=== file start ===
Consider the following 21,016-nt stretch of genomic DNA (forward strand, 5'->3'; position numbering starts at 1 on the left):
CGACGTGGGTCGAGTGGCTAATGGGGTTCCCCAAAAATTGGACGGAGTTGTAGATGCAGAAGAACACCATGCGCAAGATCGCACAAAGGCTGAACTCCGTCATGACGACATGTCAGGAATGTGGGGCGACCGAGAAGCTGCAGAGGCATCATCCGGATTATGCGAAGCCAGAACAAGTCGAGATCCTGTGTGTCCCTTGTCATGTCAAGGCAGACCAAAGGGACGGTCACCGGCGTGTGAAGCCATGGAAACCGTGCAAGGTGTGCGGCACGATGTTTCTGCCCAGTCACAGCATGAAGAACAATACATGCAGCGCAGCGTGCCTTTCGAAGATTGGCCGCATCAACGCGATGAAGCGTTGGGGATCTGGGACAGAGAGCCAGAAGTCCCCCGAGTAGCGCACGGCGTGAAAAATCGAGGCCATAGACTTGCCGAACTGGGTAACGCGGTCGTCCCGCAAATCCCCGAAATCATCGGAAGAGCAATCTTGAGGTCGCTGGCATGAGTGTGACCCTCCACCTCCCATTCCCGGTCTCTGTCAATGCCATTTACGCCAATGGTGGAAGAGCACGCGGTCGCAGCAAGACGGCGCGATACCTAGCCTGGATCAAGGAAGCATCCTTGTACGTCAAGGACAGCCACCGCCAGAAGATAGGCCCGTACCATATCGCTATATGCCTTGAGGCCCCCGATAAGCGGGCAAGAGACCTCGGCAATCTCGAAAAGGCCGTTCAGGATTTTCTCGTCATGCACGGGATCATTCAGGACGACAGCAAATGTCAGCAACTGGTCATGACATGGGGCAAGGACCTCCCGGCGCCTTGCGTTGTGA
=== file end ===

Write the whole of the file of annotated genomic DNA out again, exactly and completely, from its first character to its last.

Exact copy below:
Consider the following 21,016-nt stretch of genomic DNA (forward strand, 5'->3'; position numbering starts at 1 on the left):
CGACGTGGGTCGAGTGGCTAATGGGGTTCCCCAAAAATTGGACGGAGTTGTAGATGCAGAAGAACACCATGCGCAAGATCGCACAAAGGCTGAACTCCGTCATGACGACATGTCAGGAATGTGGGGCGACCGAGAAGCTGCAGAGGCATCATCCGGATTATGCGAAGCCAGAACAAGTCGAGATCCTGTGTGTCCCTTGTCATGTCAAGGCAGACCAAAGGGACGGTCACCGGCGTGTGAAGCCATGGAAACCGTGCAAGGTGTGCGGCACGATGTTTCTGCCCAGTCACAGCATGAAGAACAATACATGCAGCGCAGCGTGCCTTTCGAAGATTGGCCGCATCAACGCGATGAAGCGTTGGGGATCTGGGACAGAGAGCCAGAAGTCCCCCGAGTAGCGCACGGCGTGAAAAATCGAGGCCATAGACTTGCCGAACTGGGTAACGCGGTCGTCCCGCAAATCCCCGAAATCATCGGAAGAGCAATCTTGAGGTCGCTGGCATGAGTGTGACCCTCCACCTCCCATTCCCGGTCTCTGTCAATGCCATTTACGCCAATGGTGGAAGAGCACGCGGTCGCAGCAAGACGGCGCGATACCTAGCCTGGATCAAGGAAGCATCCTTGTACGTCAAGGACAGCCACCGCCAGAAGATAGGCCCGTACCATATCGCTATATGCCTTGAGGCCCCCGATAAGCGGGCAAGAGACCTCGGCAATCTCGAAAAGGCCGTTCAGGATTTTCTCGTCATGCACGGGATCATTCAGGACGACAGCAAATGTCAGCAACTGGTCATGACATGGGGCAAGGACCTCCCGGCGCCTTGCGTTGTGA